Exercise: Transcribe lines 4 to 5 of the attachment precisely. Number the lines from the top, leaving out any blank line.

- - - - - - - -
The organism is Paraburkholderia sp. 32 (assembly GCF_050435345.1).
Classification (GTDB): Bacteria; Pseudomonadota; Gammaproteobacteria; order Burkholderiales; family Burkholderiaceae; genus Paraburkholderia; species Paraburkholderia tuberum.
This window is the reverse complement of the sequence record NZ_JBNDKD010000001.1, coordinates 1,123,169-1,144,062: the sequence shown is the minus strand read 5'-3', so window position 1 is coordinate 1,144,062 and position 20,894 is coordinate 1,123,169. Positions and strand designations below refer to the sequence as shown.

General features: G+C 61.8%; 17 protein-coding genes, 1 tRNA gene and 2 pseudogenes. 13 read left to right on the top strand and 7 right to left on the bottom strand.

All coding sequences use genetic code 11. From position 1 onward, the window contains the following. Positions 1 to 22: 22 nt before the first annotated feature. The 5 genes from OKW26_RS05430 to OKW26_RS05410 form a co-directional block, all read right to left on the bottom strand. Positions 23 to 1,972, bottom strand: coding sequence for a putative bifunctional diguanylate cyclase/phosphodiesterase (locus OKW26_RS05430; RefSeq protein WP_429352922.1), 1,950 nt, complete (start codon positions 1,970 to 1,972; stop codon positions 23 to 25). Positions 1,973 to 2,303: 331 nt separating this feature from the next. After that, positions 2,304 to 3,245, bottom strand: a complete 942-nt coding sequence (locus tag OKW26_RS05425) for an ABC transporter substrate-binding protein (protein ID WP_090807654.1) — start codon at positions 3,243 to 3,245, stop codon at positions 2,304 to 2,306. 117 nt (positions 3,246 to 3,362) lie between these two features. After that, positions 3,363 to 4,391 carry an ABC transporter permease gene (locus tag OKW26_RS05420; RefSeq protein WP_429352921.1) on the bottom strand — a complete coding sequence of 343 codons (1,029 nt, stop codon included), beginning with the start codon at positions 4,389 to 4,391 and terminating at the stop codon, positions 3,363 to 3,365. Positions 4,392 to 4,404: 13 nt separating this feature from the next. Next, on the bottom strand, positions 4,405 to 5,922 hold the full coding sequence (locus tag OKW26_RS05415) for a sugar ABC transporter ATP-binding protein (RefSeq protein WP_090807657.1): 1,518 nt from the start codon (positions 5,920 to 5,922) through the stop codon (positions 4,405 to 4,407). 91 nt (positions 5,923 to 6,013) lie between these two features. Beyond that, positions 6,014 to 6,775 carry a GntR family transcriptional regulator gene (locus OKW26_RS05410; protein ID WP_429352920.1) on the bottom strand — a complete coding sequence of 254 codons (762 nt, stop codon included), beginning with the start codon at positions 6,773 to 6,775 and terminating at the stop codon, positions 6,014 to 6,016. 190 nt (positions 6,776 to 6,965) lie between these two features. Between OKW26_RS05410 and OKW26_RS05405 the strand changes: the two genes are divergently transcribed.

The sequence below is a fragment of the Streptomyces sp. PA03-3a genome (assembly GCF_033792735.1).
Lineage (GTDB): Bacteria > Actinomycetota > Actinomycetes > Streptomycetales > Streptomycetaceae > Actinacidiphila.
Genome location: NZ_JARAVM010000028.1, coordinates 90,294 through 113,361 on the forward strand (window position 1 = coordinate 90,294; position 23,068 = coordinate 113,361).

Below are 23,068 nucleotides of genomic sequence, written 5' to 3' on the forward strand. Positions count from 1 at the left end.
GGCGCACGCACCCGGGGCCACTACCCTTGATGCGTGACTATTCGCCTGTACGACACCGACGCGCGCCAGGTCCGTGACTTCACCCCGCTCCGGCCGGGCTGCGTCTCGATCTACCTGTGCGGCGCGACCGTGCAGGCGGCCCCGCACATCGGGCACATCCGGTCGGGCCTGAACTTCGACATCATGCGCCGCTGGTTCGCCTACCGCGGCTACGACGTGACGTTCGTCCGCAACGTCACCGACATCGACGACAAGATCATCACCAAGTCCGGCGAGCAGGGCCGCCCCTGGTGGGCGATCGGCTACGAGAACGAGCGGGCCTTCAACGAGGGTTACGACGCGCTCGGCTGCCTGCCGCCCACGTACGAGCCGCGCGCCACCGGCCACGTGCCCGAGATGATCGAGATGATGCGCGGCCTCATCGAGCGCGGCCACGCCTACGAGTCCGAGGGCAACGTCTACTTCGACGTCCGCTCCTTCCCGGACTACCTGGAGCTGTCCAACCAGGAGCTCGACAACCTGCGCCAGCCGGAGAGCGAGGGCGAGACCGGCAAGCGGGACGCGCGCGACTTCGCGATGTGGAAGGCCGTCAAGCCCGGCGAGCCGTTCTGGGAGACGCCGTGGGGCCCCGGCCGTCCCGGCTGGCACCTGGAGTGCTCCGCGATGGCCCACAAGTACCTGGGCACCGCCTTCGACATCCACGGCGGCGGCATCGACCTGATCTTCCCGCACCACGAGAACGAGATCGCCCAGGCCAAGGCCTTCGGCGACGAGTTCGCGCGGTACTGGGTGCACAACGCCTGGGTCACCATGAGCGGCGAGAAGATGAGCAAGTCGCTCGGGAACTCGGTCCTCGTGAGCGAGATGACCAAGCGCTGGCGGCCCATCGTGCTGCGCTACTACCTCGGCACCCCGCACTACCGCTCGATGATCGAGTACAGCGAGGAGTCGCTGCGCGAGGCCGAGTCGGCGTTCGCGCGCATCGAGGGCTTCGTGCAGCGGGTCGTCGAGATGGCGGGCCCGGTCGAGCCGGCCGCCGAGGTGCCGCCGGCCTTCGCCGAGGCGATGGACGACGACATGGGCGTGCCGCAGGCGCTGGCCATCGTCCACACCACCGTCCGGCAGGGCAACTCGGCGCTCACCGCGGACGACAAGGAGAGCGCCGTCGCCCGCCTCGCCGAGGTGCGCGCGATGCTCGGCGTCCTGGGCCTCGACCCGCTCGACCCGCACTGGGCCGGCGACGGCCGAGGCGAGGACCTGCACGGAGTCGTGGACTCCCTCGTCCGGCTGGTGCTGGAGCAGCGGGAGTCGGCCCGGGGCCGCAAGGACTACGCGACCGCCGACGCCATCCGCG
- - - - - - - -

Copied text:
General features: G+C 61.8%; 17 protein-coding genes, 1 tRNA gene and 2 pseudogenes. 13 read left to right on the top strand and 7 right to left on the bottom strand.

All coding sequences use genetic code 11. From position 1 onward, the window contains the following. Positions 1 to 22: 22 nt before the first annotated feature. The 5 genes from OKW26_RS05430 to OKW26_RS05410 form a co-directional block, all read right to left on the bottom strand. Positions 23 to 1,972, bottom strand: coding sequence for a putative bifunctional diguanylate cyclase/phosphodiesterase (locus OKW26_RS05430; RefSeq protein WP_429352922.1), 1,950 nt, complete (start codon positions 1,970 to 1,972; stop codon positions 23 to 25). Positions 1,973 to 2,303: 331 nt separating this feature from the next. After that, positions 2,304 to 3,245, bottom strand: a complete 942-nt coding sequence (locus tag OKW26_RS05425) for an ABC transporter substrate-binding protein (protein ID WP_090807654.1) — start codon at positions 3,243 to 3,245, stop codon at positions 2,304 to 2,306. 117 nt (positions 3,246 to 3,362) lie between these two features. After that, positions 3,363 to 4,391 carry an ABC transporter permease gene (locus tag OKW26_RS05420; RefSeq protein WP_429352921.1) on the bottom strand — a complete coding sequence of 343 codons (1,029 nt, stop codon included), beginning with the start codon at positions 4,389 to 4,391 and terminating at the stop codon, positions 3,363 to 3,365. Positions 4,392 to 4,404: 13 nt separating this feature from the next. Next, on the bottom strand, positions 4,405 to 5,922 hold the full coding sequence (locus tag OKW26_RS05415) for a sugar ABC transporter ATP-binding protein (RefSeq protein WP_090807657.1): 1,518 nt from the start codon (positions 5,920 to 5,922) through the stop codon (positions 4,405 to 4,407). 91 nt (positions 5,923 to 6,013) lie between these two features. Beyond that, positions 6,014 to 6,775 carry a GntR family transcriptional regulator gene (locus OKW26_RS05410; protein ID WP_429352920.1) on the bottom strand — a complete coding sequence of 254 codons (762 nt, stop codon included), beginning with the start codon at positions 6,773 to 6,775 and terminating at the stop codon, positions 6,014 to 6,016. 190 nt (positions 6,776 to 6,965) lie between these two features. Between OKW26_RS05410 and OKW26_RS05405 the strand changes: the two genes are divergently transcribed.